Microsoft Ignites Education Initiatives with Launch of YouthSpark Chicago
Microsoft officially launched its YouthSpark initiative in Chicago at the Microsoft Technology Center Chicago. As part of the launch, Microsoft hosted a panel discussion on the youth opportunity divide with education, government, & non-profit leaders from around Chicago. The panel line-up included:
•Beth Swanson, Deputy Chief of Staff for Education, Office of Mayor Rahm Emanuel, City of Chicago
•Alan Berube, Senior Fellow and Deputy Director, Brookings Institution
•Donald J. Laackman, President of Harold Washington College
•Lisa Morrison Butler, Executive Director, City Year of Chicago
•Andrew Ko, Senior Director of US Education, Microsoft
The panel was moderated by Valerie Lies, President and CEO of Chicago-based Donors Forum.
The Brookings Institution shares new research on the state of youth education and opportunity in the Chicago area. A snapshot of the findings show that Chicago area youth are facing a “success gap:” only 32 percent of Chicago area adults possess a bachelor’s degree and a mere 22 percent of students ages 16 to 24 year have no more than a high school diploma. In sharp contrast, many open jobs remain unfilled because employers cannot find skilled workers in the areas of science, technology, engineering, and math.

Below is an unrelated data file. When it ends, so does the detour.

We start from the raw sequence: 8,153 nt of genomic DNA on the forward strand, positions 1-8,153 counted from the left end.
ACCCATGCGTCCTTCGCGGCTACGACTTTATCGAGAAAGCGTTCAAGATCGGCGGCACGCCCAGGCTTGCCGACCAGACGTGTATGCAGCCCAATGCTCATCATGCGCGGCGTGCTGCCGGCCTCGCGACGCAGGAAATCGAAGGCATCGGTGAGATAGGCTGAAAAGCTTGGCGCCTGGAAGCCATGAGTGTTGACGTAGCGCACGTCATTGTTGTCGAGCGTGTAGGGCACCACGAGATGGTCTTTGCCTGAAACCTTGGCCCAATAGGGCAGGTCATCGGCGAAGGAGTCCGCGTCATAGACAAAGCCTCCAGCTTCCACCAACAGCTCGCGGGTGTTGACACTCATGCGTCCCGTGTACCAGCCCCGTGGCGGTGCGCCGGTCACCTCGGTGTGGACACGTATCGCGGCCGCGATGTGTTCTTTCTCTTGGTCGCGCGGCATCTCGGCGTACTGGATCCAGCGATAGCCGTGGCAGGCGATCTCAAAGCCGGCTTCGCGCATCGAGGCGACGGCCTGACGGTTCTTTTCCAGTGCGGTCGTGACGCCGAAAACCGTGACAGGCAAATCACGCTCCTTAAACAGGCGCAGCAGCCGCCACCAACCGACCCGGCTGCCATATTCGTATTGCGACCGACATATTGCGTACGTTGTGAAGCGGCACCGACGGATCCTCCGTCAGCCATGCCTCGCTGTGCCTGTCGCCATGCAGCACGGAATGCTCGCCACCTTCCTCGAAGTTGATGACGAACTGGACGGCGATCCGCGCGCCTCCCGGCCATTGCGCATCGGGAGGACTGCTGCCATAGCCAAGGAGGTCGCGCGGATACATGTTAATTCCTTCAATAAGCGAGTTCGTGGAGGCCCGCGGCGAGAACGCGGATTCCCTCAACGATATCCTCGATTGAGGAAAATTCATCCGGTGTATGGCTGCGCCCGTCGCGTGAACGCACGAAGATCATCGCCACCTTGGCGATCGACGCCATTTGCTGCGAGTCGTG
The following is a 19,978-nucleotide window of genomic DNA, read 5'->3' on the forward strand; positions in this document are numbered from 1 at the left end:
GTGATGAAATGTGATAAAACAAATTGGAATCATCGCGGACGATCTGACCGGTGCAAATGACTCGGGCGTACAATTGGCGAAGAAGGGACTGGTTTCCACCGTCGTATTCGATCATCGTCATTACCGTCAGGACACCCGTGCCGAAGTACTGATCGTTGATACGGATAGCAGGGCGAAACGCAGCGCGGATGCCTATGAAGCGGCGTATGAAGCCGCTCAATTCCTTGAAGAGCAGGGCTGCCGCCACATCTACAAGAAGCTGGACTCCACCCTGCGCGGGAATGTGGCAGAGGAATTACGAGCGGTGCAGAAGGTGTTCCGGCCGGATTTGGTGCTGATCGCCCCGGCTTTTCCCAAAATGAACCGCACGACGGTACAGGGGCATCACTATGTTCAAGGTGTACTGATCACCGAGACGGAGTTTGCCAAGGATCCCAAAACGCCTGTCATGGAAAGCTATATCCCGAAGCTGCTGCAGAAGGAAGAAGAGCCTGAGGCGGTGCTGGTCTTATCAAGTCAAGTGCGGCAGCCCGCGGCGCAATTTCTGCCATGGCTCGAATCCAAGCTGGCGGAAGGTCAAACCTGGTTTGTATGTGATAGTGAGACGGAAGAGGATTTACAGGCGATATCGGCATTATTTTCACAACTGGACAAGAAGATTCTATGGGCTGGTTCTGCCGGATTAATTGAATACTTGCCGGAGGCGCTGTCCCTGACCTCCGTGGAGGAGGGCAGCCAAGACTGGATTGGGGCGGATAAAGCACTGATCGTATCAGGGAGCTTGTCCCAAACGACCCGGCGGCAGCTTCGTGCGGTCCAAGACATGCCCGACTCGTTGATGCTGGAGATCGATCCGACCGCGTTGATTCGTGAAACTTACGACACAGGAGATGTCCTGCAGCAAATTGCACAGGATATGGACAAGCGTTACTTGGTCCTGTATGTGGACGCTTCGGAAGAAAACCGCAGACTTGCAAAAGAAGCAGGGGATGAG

With the research in mind, the panelists shared new ideas and solutions to address the unique challenges facing Chicago area youths. Microsoft also highlighted the YouthSpark initiative, a three year commitment to help create 50 million opportunities for young people in the U.S., including the Greater Chicago area. However, Microsoft is no stranger to Chicago or Illinois. Since 2003, the company and its employees have given more than $80 million in cash, curriculum, software, and volunteer hours to non-profits in Illinois. Most recently in November, Microsoft donated software and services to equip new Parent Engagement Centers in 12 Chicago Public Schools with new technology.
For more information on YouthSpark Read More